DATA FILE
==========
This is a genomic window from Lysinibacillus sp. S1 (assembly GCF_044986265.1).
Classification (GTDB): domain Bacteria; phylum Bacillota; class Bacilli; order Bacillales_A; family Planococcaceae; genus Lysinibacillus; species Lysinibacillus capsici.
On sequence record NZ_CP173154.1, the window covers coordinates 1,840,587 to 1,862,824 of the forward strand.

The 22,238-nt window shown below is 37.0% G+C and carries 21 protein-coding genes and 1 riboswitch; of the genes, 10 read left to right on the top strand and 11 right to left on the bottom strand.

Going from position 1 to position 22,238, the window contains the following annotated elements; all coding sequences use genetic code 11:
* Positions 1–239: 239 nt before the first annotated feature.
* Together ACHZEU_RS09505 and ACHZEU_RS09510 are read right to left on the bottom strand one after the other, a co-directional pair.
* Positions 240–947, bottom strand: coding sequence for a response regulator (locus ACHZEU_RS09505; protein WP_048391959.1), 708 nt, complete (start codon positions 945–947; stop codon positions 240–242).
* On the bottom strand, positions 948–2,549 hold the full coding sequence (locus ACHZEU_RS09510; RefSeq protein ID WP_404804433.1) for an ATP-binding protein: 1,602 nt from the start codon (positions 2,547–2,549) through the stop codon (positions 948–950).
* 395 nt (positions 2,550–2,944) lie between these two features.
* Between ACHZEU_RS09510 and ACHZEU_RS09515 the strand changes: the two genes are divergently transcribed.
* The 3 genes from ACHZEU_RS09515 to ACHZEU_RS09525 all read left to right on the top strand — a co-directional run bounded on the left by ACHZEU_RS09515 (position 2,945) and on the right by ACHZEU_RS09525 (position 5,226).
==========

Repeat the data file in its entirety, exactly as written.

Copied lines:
This is a genomic window from Lysinibacillus sp. S1 (assembly GCF_044986265.1).
Classification (GTDB): domain Bacteria; phylum Bacillota; class Bacilli; order Bacillales_A; family Planococcaceae; genus Lysinibacillus; species Lysinibacillus capsici.
On sequence record NZ_CP173154.1, the window covers coordinates 1,840,587 to 1,862,824 of the forward strand.

The 22,238-nt window shown below is 37.0% G+C and carries 21 protein-coding genes and 1 riboswitch; of the genes, 10 read left to right on the top strand and 11 right to left on the bottom strand.

Going from position 1 to position 22,238, the window contains the following annotated elements; all coding sequences use genetic code 11:
* Positions 1–239: 239 nt before the first annotated feature.
* Together ACHZEU_RS09505 and ACHZEU_RS09510 are read right to left on the bottom strand one after the other, a co-directional pair.
* Positions 240–947, bottom strand: coding sequence for a response regulator (locus ACHZEU_RS09505; protein WP_048391959.1), 708 nt, complete (start codon positions 945–947; stop codon positions 240–242).
* On the bottom strand, positions 948–2,549 hold the full coding sequence (locus ACHZEU_RS09510; RefSeq protein ID WP_404804433.1) for an ATP-binding protein: 1,602 nt from the start codon (positions 2,547–2,549) through the stop codon (positions 948–950).
* 395 nt (positions 2,550–2,944) lie between these two features.
* Between ACHZEU_RS09510 and ACHZEU_RS09515 the strand changes: the two genes are divergently transcribed.
* The 3 genes from ACHZEU_RS09515 to ACHZEU_RS09525 all read left to right on the top strand — a co-directional run bounded on the left by ACHZEU_RS09515 (position 2,945) and on the right by ACHZEU_RS09525 (position 5,226).